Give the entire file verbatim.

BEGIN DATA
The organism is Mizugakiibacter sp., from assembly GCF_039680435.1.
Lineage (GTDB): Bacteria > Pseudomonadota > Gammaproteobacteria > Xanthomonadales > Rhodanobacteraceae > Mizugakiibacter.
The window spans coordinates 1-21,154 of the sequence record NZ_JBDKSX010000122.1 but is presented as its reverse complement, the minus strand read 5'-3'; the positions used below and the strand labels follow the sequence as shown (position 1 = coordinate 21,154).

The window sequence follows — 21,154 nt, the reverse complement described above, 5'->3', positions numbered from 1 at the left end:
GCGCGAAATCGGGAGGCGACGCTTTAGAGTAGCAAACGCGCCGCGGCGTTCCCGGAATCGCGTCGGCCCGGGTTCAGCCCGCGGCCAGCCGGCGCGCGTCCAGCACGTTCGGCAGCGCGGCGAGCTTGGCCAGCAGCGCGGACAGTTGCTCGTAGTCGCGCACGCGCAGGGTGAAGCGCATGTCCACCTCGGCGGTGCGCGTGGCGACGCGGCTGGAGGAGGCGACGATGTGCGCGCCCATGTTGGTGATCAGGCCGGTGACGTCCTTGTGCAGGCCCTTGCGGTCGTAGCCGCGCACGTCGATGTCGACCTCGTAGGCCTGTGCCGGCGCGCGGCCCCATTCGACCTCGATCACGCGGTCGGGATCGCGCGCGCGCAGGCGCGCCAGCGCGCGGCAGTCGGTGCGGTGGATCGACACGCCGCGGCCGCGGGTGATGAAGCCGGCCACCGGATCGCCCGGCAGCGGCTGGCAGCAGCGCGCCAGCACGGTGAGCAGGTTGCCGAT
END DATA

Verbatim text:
The organism is Mizugakiibacter sp., from assembly GCF_039680435.1.
Lineage (GTDB): Bacteria > Pseudomonadota > Gammaproteobacteria > Xanthomonadales > Rhodanobacteraceae > Mizugakiibacter.
The window spans coordinates 1-21,154 of the sequence record NZ_JBDKSX010000122.1 but is presented as its reverse complement, the minus strand read 5'-3'; the positions used below and the strand labels follow the sequence as shown (position 1 = coordinate 21,154).

The window sequence follows — 21,154 nt, the reverse complement described above, 5'->3', positions numbered from 1 at the left end:
GCGCGAAATCGGGAGGCGACGCTTTAGAGTAGCAAACGCGCCGCGGCGTTCCCGGAATCGCGTCGGCCCGGGTTCAGCCCGCGGCCAGCCGGCGCGCGTCCAGCACGTTCGGCAGCGCGGCGAGCTTGGCCAGCAGCGCGGACAGTTGCTCGTAGTCGCGCACGCGCAGGGTGAAGCGCATGTCCACCTCGGCGGTGCGCGTGGCGACGCGGCTGGAGGAGGCGACGATGTGCGCGCCCATGTTGGTGATCAGGCCGGTGACGTCCTTGTGCAGGCCCTTGCGGTCGTAGCCGCGCACGTCGATGTCGACCTCGTAGGCCTGTGCCGGCGCGCGGCCCCATTCGACCTCGATCACGCGGTCGGGATCGCGCGCGCGCAGGCGCGCCAGCGCGCGGCAGTCGGTGCGGTGGATCGACACGCCGCGGCCGCGGGTGATGAAGCCGGCCACCGGATCGCCCGGCAGCGGCTGGCAGCAGCGCGCCAGCACGGTGAGCAGGTTGCCGAT